The Eucharist is not a private matter among friends, taking place in a club of like-minded people where congenial spirits meet together. On the contrary, just as the Lord allowed himself to be crucified publicly outside the city walls, stretching out his hands to all, the Eucharist is public worship celebrated by all whom the Lord calls, irrespective of who they are. So it is an essential constituent of the eucharistic celebration, just as it was a feature of the Lord's earthly life, that people of different party groups, different classes and views are brought together in the larger context of his word and his love. It was fundamental to the Eucharist in the Mediterranean world which first saw the growth of Christianity that the aristocrat who had found his way to Christianity should sit down with the Corinthian dock-worker, the miserable slave who, according to Roman law, was not even held to be a human being and was dealt with as chattel. It is of the very nature of the Eucharist that the philosopher should sit beside the illiterate man, the converted prostitute and the converted tax-collector beside the ascetic who has found his way to Jesus Christ. We can still discern, in the documents of the New Testament, how people continually tried to resist this kind of inclusive fellowship and wanted to enclose themselves in their own circle, and we can also see how the Eucharist asserted its meaning all the more, namely, to be a focus of assembly transcending barriers and leading men into a new unity in the Lord.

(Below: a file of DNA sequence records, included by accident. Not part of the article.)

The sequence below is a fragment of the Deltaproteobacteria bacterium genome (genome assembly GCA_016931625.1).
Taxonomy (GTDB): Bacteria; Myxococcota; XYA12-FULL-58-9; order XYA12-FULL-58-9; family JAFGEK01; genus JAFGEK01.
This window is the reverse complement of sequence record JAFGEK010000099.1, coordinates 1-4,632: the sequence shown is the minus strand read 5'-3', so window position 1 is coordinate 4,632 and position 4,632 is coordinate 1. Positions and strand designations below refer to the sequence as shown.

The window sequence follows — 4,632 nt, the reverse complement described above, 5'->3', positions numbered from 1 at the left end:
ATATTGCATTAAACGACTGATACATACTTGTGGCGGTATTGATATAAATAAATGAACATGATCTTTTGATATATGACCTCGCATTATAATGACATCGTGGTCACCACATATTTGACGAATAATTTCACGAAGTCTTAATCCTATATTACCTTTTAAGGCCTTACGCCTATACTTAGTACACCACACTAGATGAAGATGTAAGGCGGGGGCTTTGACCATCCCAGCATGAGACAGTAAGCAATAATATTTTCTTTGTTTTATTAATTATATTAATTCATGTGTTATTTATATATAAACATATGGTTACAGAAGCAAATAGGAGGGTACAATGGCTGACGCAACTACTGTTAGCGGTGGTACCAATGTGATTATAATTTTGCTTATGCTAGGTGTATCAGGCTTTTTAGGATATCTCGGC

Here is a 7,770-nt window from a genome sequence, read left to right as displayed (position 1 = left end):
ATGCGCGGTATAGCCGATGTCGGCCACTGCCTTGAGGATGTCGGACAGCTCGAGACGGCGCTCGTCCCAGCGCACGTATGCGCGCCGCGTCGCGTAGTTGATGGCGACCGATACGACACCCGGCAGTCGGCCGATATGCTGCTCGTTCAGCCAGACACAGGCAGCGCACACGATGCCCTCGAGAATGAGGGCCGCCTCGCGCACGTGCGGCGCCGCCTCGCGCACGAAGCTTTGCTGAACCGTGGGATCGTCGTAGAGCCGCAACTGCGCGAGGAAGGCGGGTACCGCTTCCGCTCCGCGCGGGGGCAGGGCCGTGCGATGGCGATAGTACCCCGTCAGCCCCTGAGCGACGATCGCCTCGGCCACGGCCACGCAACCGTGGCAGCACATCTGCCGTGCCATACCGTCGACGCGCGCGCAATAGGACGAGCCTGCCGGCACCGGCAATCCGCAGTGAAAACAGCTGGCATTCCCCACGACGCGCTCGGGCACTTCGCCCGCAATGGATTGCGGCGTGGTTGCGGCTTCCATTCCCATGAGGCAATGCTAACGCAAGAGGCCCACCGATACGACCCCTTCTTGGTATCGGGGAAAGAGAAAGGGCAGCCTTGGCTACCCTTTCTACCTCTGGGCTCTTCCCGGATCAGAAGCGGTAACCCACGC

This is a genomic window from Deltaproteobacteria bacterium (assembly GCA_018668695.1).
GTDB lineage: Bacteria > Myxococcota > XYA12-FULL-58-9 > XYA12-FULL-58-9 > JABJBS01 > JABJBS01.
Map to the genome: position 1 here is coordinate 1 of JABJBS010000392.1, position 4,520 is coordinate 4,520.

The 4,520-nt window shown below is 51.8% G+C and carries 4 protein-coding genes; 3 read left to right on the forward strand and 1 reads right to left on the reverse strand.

. . . There are many kinds of gatherings of people, but so often they are united by what they are against rather than by what they are for. And almost always what brings them together is some interest that seeks to defeat other interests. Today, however, what binds us together is not the private interest of this or that group but the interest which God takes in us. And we can calmly and confidently entrust all our interests to him.
. . . the One we worship is not some remote power. He himself has knelt before us to wash our feet. That gives our adoration a relaxed quality, an atmosphere of hope and joy, becaues we are bowing before him who has bowed before us; because in bowing we are entering into a love which does not enslave but transforms.
"What Corpus Christi Means to Us"
Cardinal Joseph Ratzinger
Seek That Which is Above (Ignatius Press, 1986)